This issue, like all issues concerning the evaluation of an MLM’s compensation structure, is fact-specific and usually involves a comprehensive analysis of a variety of factors. It is worthwhile, however, to highlight two topics that the FTC is likely to consider when evaluating an MLM’s payment of compensation that is premised, in part, on participants buying product that is not resold. First, the FTC staff is likely to consider whether features of the MLM’s compensation structure incentivize or encourage participants to purchase product for reasons other than satisfying their own personal demand or actual consumer demand in the marketplace. Second, the FTC staff is likely to consider information bearing on whether particular wholesale purchases by business opportunity participants were made to satisfy personal demand. The persuasiveness of this information in any particular case will depend on its reliability.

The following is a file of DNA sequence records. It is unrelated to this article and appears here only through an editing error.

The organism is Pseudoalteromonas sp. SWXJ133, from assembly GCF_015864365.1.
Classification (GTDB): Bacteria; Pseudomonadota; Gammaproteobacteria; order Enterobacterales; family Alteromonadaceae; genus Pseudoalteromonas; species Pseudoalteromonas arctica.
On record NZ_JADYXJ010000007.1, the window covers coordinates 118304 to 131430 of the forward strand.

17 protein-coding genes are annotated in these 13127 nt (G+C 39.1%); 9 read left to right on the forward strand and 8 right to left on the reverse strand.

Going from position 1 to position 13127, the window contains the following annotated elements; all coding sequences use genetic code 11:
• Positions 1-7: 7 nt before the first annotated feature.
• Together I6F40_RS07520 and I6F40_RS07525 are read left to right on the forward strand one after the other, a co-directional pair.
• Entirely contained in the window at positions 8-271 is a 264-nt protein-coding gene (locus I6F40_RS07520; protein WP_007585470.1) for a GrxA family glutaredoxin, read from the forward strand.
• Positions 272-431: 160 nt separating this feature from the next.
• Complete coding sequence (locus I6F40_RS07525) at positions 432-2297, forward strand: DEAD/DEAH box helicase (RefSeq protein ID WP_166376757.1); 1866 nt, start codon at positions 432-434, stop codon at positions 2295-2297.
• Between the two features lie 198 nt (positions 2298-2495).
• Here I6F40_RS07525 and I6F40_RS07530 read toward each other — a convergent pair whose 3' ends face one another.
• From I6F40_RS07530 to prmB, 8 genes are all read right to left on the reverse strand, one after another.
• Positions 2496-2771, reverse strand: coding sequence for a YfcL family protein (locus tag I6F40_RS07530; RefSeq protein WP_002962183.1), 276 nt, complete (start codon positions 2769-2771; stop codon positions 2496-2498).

The FTC’s case against BurnLounge provides an example. BurnLounge argued that its participants bought product packages consisting of sales websites and music-related merchandise because they wanted to use the merchandise. When BurnLounge’s product packages were untied from the business opportunity, however, monthly sales of these packages plummeted by almost 98 percent. At most, actual demand was responsible for only a small minority of package sales, and BurnLounge was found to have an unfair or deceptive compensation structure.
“Is it still correct, as stated in the 2004 “FTC Staff Advisory Opinion – Pyramid Scheme Analysis,” that “the amount of internal consumption in any multi-level compensation business does not determine” whether the FTC will consider the MLM’s compensation structure unlawful?”